Furthermore, because of the ripple effect of shipbuilding on related industries, cooperation in the shipbuilding area will stimulate general economic development in those countries. Thus Japan, based on its advanced shipbuilding technology, will actively extend economic and technical assistance in the fields of shipping and shipbuilding.
Economic and Technical Assistance to Developing Countries
Projects currently supported by Japan include:
1) Financial cooperation on a loan or grant basis (provision of ships, shipbuilding facilities, training schools related to shipbuilding, and equipment for crew education).
2) Dispatch of experts to governments, shipyards and other organizations in developing countries (for cooperation in the formulation of shipbuilding and ship safety policies and in the improvement of ship inspection systems, and advising on the upgrading of shipyard management and shipbuilding technology in the recipient countries).
3) Acceptance of trainees (group training in the "International Maritime Conventions and Ship Safety Inspection" and "Shipbuilding and Quality Assurance Systems," as well as training in general shipbuilding technology and ship inspection on an individual basis).
4) Surveys for shipping and shipbuilding projects (execution of feasibility studies and drafting of master plans).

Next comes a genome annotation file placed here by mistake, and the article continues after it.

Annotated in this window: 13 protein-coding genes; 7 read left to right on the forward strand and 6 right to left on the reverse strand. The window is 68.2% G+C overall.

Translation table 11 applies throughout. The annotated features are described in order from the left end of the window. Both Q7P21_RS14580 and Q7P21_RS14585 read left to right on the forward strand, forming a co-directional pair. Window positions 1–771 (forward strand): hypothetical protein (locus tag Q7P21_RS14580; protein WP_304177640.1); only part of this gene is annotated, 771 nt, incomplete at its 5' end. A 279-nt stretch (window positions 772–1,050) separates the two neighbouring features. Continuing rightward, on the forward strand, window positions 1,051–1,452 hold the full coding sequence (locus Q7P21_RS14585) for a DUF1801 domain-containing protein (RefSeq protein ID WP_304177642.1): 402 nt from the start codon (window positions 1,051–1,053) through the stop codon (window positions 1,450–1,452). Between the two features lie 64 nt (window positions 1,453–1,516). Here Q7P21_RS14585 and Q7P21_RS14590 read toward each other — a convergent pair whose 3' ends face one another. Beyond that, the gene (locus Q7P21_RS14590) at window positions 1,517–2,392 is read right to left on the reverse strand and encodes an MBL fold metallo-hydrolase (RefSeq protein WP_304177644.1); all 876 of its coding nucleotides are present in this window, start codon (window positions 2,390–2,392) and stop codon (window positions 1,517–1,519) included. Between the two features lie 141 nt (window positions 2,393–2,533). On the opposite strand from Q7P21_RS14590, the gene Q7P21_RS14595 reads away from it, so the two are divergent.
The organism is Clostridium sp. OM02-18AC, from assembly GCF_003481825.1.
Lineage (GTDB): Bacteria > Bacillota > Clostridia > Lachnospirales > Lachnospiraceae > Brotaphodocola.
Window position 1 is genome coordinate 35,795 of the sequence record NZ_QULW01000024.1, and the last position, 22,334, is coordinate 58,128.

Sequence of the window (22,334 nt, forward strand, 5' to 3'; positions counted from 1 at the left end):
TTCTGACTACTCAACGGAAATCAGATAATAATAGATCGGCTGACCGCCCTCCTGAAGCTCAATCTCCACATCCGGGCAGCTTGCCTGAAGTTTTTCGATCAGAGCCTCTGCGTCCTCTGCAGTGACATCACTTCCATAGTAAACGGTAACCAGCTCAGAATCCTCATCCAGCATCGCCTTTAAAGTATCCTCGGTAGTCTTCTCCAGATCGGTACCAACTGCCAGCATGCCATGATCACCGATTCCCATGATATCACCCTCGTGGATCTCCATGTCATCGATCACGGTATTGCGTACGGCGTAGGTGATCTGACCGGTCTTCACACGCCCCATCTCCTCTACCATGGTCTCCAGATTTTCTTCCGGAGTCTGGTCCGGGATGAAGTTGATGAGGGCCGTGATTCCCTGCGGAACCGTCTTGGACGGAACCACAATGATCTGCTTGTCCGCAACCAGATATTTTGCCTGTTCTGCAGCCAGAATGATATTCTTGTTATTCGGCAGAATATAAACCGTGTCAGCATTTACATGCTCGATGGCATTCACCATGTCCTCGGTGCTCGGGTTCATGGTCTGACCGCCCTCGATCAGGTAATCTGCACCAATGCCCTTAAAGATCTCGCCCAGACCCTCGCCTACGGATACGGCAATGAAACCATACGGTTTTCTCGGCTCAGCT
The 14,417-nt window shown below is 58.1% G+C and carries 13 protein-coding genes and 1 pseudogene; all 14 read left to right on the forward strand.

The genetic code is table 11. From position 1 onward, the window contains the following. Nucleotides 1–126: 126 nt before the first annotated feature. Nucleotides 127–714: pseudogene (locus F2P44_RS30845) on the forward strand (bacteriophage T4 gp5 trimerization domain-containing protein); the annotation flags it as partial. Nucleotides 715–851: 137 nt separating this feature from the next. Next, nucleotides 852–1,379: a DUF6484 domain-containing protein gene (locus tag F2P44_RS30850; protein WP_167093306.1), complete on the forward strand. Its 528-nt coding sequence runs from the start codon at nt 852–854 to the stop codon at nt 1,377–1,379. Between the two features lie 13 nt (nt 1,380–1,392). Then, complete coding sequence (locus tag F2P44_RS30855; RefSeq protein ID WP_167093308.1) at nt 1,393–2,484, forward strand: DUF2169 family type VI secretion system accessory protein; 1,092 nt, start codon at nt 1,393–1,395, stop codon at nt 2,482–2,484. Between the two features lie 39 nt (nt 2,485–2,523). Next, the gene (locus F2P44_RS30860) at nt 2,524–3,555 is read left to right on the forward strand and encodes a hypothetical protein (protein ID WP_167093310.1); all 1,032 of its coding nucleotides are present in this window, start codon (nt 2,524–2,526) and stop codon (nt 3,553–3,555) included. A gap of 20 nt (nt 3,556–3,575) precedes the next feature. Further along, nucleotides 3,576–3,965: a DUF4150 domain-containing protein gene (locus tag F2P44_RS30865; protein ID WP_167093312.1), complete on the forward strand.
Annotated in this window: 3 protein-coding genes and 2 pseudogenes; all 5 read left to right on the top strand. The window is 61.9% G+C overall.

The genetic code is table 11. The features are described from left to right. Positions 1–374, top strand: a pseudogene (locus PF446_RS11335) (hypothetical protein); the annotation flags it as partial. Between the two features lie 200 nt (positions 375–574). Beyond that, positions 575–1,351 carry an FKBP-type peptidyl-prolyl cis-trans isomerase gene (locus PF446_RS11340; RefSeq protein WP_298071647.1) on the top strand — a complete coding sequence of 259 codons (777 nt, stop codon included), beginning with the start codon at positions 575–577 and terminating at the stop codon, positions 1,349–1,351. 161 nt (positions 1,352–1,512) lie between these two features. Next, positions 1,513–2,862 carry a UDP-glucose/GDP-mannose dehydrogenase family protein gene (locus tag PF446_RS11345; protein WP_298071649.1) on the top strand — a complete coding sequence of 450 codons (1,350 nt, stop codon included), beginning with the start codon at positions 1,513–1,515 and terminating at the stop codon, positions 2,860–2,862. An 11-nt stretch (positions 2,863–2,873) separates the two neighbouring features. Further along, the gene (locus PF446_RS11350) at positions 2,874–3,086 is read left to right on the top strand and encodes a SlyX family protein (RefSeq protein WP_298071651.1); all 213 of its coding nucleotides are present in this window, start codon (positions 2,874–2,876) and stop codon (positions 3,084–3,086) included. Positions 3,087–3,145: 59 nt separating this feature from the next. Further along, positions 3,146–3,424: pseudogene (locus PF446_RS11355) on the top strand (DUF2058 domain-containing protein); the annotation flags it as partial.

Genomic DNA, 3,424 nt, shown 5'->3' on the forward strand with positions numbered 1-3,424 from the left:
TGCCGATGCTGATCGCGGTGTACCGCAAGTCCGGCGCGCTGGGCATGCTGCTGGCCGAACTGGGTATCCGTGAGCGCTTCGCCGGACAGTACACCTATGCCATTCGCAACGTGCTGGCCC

Grants under item 1) and aids under items 2) through 4) are provided through the Japan International Cooperation Agency (JICA), while loans under 1) are provided through the Japan Bank for International Cooperation (JBIC) in cooperation with the Ministry of Land, Infrastructure Transport (MLIT) and the Overseas Shipbuilding Cooperation Center (OSCC).
|4,646TEUcontainer carrier, MOL Efficiency, built by Mitsubishi Heavy Industries, Ltd.
International Cooperation in the Asia-Pacific Region
The Asia-Pacific Shipbuilding Experts Meeting (APSEM) is regularly held with the aim of facilitating regional cooperation in the area of shipbuilding and to contribute to the development of shipbuilding in the countries of the region. At these meetings, shipbuilding experts from participating countries exchange opinions and information on shipbuilding. The 26th APSEM was held in September 2003 in Surabaya, Indonesia.
Private Sector Initiatives in International Cooperation
International exchange is also ongoing in private sector organizations. Top executives from major shipbuilding concerns in Japan, Europe, the PRC, the ROK and the US hold regular meetings. This group (also known as the JECKU Top Executive Meeting) considers topics such as trends in the shipbuilding market, supply-demand balances, and substandard vessels. In October 2002, the eleventh meeting was held in Jeju island, the ROK. Expert meetings to discuss newbuilding requirement forecasts and shipbuilding capacity evaluations was held in Beijing, the PRC, in September 2002, including the Association of European Shipbuilders and Ship Repairers (AWES), the China Shipbuilding Economy Research Center (CSERC), the Korean Shipbuilders' Association (KSA) and the Shipbuilders' Association of Japan (SAJ). Regarding the problem of substandard vessels, all major shipbuilders' associations are committed to the activities of the Committee for the Elimination of Substandard Ships (CESS). At these meetings, shipbuilders are endeavoring to develop common perceptions and thereby encourage international cooperation at the private industry level.